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As between two or more bottomry bondholders the
2. One bottomry creditor was secured on the ship and freight,
§ 85. Law of flag
The validity of a bottomry bond, given by a shipmaster governs as to in a foreign port, will be governed by the law of the validity.
flag (8), i. e., the law of the country to which the ship
From this it follows that a bond, given by the master,
(p) The Trident, i W. Rob. 29, 35; see “Cases" (2) at end of
(8) The Karnak, L. R., 2 P. C. 505; The Gaetano and Maria, 7 P. D. 1, 137 (C. A.); 51 L. J., P. 67; 46 L. T. 835; 30 W. R. 766.
(1) The Rhadamanthe, 1 Dods. A. R. 201.
(r) The Trident, 1 W. Rob. 29, 35.
condition imposed by English law as essential to the validity of the bond not having been complied with (t). With respect to the validity of a bottomry bond, as in Foreign
judgment. other cases, the judgment in rem of a foreign competent court is conclusive. Any hypothecation made by an agent of such a court, will be valid in the absence of fraud or manifest mistake (u).
(t) The Gaetano and Maria, supra. (u) Messina v. Petrocochino, L. R.,
4 P. C. 144; Dent v. Smith, L. R.,
NECESSARIES AND RANK OF LIENS INTER SE.
Material man's lien.
Actions for repairs and necessaries are generally within
Where the amount claimed for necessaries supplied does not exceed 1501., or where the parties consent, the action can be tried in a county court (e). The county court, of course, has no greater jurisdiction than the High Court,
Admiralty jurisdictionas to.
(a) See p. 148, § 87.
(6) Raitt v. Mitchell, 4 Camp. 146; Ex parte Shank, 1 Atk. 234.
(c) 24 Vict. c. 10, s. 4 (The Ad-
(d) 24 Vict. c. 10, s. 5.
and therefore cannot try an action for necessaries supplied to a British ship, whose owners are domiciled in England or Wales (f). Where a “necessaries" action in a county
" court has proceeded to judgment, by which a sale of the ship is ordered, and subsequently a material man, having a possessory lien on the ship, commences a second action in the High Court, and where the material man has entered an appearance to the action in the county court, the sale will be stayed and the county court action transferred to the High Court, on the application of the material man (g).
With respect to necessaries supplied in British possessions abroad, the Vice-Admiralty Court of the district can hear the case, provided no owner or co-owner is domiciled within the British possession (h).
The term “necessaries" will include every article “Necessasupplied, which is suitable or necessary for the ship to included. prosecute her voyage (i). For instance, coals, or a screw propeller, will fall under the term (k). So pilotage, towage, cables, anchors, light dues, broker's charges for entering and reporting, and for insurances of freight, are comprised in the term (1). Again, money expended in maintaining the crew (m), but not money advanced to pay averages, falls within its scope (n).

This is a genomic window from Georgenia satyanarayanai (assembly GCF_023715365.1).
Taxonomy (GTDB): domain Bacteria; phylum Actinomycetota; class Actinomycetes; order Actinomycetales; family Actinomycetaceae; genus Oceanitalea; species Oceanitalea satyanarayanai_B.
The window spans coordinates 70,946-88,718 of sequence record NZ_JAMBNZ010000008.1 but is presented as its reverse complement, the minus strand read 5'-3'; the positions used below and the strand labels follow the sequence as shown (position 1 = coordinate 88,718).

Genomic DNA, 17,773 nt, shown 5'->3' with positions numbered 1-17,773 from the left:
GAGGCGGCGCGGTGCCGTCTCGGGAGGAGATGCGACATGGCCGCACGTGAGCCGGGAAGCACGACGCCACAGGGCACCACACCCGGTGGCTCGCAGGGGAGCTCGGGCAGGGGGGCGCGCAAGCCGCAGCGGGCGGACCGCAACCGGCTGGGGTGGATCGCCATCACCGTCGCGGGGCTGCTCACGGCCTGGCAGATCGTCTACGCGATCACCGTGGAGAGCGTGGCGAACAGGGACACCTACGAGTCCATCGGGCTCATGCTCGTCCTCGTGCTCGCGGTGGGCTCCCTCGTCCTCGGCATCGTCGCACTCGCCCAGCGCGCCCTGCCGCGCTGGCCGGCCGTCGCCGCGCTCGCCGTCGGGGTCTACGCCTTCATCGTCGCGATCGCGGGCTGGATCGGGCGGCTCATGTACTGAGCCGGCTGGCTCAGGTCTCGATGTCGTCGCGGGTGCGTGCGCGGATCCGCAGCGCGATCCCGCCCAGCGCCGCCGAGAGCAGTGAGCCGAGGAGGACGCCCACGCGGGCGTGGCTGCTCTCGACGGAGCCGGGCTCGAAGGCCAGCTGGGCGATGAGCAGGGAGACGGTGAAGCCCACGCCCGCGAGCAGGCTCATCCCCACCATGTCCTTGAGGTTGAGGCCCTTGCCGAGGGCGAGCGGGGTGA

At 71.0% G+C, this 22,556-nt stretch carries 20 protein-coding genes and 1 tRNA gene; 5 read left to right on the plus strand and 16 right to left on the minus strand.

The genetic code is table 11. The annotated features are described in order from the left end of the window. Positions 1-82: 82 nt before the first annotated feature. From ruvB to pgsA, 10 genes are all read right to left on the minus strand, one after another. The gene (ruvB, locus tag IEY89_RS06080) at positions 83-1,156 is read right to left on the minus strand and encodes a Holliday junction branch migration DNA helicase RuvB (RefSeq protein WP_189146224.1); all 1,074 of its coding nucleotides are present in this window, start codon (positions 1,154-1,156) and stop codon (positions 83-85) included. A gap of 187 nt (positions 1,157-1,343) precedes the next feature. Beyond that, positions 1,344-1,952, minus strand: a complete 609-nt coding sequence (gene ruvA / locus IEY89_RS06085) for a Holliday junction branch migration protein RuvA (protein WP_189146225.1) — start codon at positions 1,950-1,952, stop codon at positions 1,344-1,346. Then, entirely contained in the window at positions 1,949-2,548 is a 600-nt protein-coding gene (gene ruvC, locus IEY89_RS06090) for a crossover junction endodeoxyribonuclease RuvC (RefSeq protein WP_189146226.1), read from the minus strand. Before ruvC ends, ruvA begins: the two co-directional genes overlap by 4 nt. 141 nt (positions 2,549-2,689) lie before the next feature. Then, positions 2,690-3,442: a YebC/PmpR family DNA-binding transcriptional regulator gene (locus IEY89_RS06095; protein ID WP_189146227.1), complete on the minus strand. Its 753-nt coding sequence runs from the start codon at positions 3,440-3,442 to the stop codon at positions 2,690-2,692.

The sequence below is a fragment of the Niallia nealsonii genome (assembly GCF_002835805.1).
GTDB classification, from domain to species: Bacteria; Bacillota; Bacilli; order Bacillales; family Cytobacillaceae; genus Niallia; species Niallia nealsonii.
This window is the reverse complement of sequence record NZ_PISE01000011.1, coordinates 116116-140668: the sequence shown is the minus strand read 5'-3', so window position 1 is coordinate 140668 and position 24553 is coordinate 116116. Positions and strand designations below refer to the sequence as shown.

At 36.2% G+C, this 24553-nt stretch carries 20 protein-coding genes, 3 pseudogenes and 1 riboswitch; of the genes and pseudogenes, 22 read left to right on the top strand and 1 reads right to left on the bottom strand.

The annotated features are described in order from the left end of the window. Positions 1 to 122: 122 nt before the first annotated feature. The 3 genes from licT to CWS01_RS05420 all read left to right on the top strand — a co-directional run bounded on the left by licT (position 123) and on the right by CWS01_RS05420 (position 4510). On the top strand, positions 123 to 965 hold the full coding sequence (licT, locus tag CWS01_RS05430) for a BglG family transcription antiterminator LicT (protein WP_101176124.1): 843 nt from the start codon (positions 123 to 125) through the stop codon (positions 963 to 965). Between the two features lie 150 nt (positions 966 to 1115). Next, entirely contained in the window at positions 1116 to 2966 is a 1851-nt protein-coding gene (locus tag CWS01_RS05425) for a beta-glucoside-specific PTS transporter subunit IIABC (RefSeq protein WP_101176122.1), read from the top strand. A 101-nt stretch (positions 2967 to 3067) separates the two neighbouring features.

A ship cannot be arrested in an action of necessaries Effect of a after it is sold, though the purchaser had notice of the sale on lien of
material material man's claim (0). On the other hand, the posses- man. sory lien of material men will not be determined by the
(f) Allen v. Garbutt, 6 Q. B. D. L. R., 3 A. & E. 516. 165; 50 L. J., Q. B. 141; 29 (k) The West Friesland, Swa. 454; W. R. 287; The Dourse, L. R., 3 The Hecla, i Spk. 441. A. & E. 135; but see The Alina, 5 (1) The Riga, L. R., 3 A. & E. Ex. D. 227 ; 49 L. J., P. 40 (C. A.). 516; The S. Laurence, 5 P. D. 250.
(9) The Immacolata Concezzione, (m) The Bonne Amélie, L. R., 1 47 L. T. 388.
A. & E. 19. (1) 26 Vict. c. 24, s. 10; 30 & 31 (n) The Aaltje Willemina, L. R., Vict. c. 45.
1 A. & E. 107. (i) The Sophie, 1 W. Rob. 368 ; (o) The Aneroid, 47 L, J., Ad. The Alexander, ib. 288; Mackintosh 16. V. Mitcheson, 4 Ex. 175; The Riga,
arrest of the ship by warrant of the Admiralty Court in
A maritime lien does not include or require possession, but will travel with the res into whosoever's possession it may pass. The lien, when carried into effect by a proceeding in rem, relates back to the period when it first attached. Therefore a ship, solely to blame in respect of a collision, will still be liable for the damage occasioned thereby, though she has been transferred to a purchaser without notice of the collision or of the legal proceedings (2).
The various maritime liens and charges will rank in the following order :
Their rank inter se.
I. Lien for Damage.
This lien, which arises in cases of collision, will have priority over all other liens, though prior in date (»).
In the case of there being two successive collisions with the same ship, the lien of the owners of the ship injured by the first collision will have precedence over the lien of the ship injured by the second collision: for in such cases the maxim qui prior in tempore potior est in jure will be applied.
II. Liens for Seamen's Wages.
But such liens will not have priority over subsequent salvage (s).
(p) The Acacia, 42 L. T. 264Ir. Adm.
(9) The Bold Buccleugh, 7 Moo. P. C. 267.
(9) The Aline, 1 W. Rob. 111; The Bold Buccleugh, 7 Moo. P. C. 267; The Benares, 7 Not. of Cas. 50, suppl. ; The Linda Flor, Swa.
309; The Elin, 51 L. J., P. 77;
(8) The Madona d'Idra, 1 Dods.